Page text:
It's also unusual in not being recorded in the studio but being done on the road, the railroad, that is, in a series of waiting rooms and platforms during an epic 2,728-mile railway trip from Chicago to LA.
Billy said: “The idea came from a book I’ve been working on for a couple of years about how British music went from jazz bands to guitar-based bands.
“I realised how important skiffle was in the whole transformation and how many skiffle songs related to the railways and not just Rock Island Line.
“In American now he railways have declined so much they’re just about forgotten. There was only one train from Chicago to San Antonio a day.
“I wanted to take the songs back to where they came from, to reconnect them with the rail line itself.”
The reward for their passion for the project came when Shine a Light: Field Recordings from the Great American Railroad reached number 28 in the UK album charts and number one in the UK Americana charts.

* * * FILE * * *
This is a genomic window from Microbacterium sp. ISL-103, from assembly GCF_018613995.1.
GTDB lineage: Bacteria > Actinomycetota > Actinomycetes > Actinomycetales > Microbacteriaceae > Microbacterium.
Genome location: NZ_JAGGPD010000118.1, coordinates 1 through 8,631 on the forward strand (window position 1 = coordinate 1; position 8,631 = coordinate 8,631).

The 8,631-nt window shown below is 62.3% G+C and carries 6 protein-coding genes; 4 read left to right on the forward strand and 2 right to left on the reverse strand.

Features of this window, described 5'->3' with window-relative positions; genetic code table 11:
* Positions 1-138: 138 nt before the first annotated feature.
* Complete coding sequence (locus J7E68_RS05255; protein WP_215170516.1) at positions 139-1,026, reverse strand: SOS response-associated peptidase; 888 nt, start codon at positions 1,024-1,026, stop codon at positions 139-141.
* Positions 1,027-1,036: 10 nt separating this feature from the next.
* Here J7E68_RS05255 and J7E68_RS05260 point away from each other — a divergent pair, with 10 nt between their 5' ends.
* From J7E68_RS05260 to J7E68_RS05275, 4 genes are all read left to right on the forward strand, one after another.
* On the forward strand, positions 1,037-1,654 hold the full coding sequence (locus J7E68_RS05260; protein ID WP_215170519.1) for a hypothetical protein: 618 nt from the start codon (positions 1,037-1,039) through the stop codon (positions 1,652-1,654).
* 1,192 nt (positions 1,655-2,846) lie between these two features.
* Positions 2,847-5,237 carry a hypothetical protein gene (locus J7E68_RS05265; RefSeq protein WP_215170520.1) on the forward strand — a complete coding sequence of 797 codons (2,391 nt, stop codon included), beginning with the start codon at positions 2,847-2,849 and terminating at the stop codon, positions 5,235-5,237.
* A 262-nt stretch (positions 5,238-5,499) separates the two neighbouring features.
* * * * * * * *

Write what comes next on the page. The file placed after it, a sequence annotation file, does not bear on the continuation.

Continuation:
Bragg joins the army!
It's hard now to believe that the man who was prominent in the Red Wedge tour against Thatcher in the 1980s, and is currently a fan of Jeremy Corbyn, once joined the army as a teenager straight from Secondary Modern in the days when the working classes didn't usually go to university.
Unsurprisingly, he lasted only a few months before he bought himself out.
Bragg said: "When I was at school growing up everyone worked at the Ford Motor Company nearby.
"At the last year at school I was taken round the factory. I didn't fancy it.
"Joining the army was the only way to escape. I told them when I joined that I didn't believe in what was happening in Northern Ireland so they put me in the tank division of the Irish regiment.
"They didn't get sent to Ireland but it wasn't for me. The experience made me want to write songs more."

Eclectic choice of songs
Bragg refuses to conform to any stereotype. Even his choice of railroad songs on Shine a Light is stretched somewhat to include his own version of Beethoven's Ode To Joy and John Hartford’s Gentle on My Mind (a pop hit for Glen Campbell).